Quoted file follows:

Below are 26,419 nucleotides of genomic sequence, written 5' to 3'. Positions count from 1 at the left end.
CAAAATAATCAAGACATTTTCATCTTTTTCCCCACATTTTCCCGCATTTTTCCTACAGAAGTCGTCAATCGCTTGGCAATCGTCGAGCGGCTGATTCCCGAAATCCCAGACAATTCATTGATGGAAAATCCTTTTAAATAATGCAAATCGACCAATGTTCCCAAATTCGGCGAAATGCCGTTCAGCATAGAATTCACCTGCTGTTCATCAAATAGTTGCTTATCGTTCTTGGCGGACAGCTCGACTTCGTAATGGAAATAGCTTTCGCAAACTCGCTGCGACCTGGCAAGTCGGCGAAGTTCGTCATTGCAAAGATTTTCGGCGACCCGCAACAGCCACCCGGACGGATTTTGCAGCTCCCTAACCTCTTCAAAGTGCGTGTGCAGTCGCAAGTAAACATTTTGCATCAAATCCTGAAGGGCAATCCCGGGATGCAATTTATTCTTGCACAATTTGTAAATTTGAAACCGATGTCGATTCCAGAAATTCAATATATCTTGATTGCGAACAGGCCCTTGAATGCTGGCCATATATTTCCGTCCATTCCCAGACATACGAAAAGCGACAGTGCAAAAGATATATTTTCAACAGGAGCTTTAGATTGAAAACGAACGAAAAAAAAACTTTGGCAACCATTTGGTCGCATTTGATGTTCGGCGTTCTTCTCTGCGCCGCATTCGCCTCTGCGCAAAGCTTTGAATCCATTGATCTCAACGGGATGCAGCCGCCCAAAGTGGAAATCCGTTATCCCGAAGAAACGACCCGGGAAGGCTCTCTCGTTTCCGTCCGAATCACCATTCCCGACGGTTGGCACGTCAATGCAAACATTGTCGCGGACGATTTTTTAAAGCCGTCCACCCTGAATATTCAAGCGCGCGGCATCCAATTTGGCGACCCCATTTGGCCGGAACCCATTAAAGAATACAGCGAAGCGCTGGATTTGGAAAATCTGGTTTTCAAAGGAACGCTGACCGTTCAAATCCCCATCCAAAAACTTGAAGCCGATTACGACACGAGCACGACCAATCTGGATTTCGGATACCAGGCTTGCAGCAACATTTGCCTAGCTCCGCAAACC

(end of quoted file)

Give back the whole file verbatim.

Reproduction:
Below are 26,419 nucleotides of genomic sequence, written 5' to 3'. Positions count from 1 at the left end.
CAAAATAATCAAGACATTTTCATCTTTTTCCCCACATTTTCCCGCATTTTTCCTACAGAAGTCGTCAATCGCTTGGCAATCGTCGAGCGGCTGATTCCCGAAATCCCAGACAATTCATTGATGGAAAATCCTTTTAAATAATGCAAATCGACCAATGTTCCCAAATTCGGCGAAATGCCGTTCAGCATAGAATTCACCTGCTGTTCATCAAATAGTTGCTTATCGTTCTTGGCGGACAGCTCGACTTCGTAATGGAAATAGCTTTCGCAAACTCGCTGCGACCTGGCAAGTCGGCGAAGTTCGTCATTGCAAAGATTTTCGGCGACCCGCAACAGCCACCCGGACGGATTTTGCAGCTCCCTAACCTCTTCAAAGTGCGTGTGCAGTCGCAAGTAAACATTTTGCATCAAATCCTGAAGGGCAATCCCGGGATGCAATTTATTCTTGCACAATTTGTAAATTTGAAACCGATGTCGATTCCAGAAATTCAATATATCTTGATTGCGAACAGGCCCTTGAATGCTGGCCATATATTTCCGTCCATTCCCAGACATACGAAAAGCGACAGTGCAAAAGATATATTTTCAACAGGAGCTTTAGATTGAAAACGAACGAAAAAAAAACTTTGGCAACCATTTGGTCGCATTTGATGTTCGGCGTTCTTCTCTGCGCCGCATTCGCCTCTGCGCAAAGCTTTGAATCCATTGATCTCAACGGGATGCAGCCGCCCAAAGTGGAAATCCGTTATCCCGAAGAAACGACCCGGGAAGGCTCTCTCGTTTCCGTCCGAATCACCATTCCCGACGGTTGGCACGTCAATGCAAACATTGTCGCGGACGATTTTTTAAAGCCGTCCACCCTGAATATTCAAGCGCGCGGCATCCAATTTGGCGACCCCATTTGGCCGGAACCCATTAAAGAATACAGCGAAGCGCTGGATTTGGAAAATCTGGTTTTCAAAGGAACGCTGACCGTTCAAATCCCCATCCAAAAACTTGAAGCCGATTACGACACGAGCACGACCAATCTGGATTTCGGATACCAGGCTTGCAGCAACATTTGCCTAGCTCCGCAAACC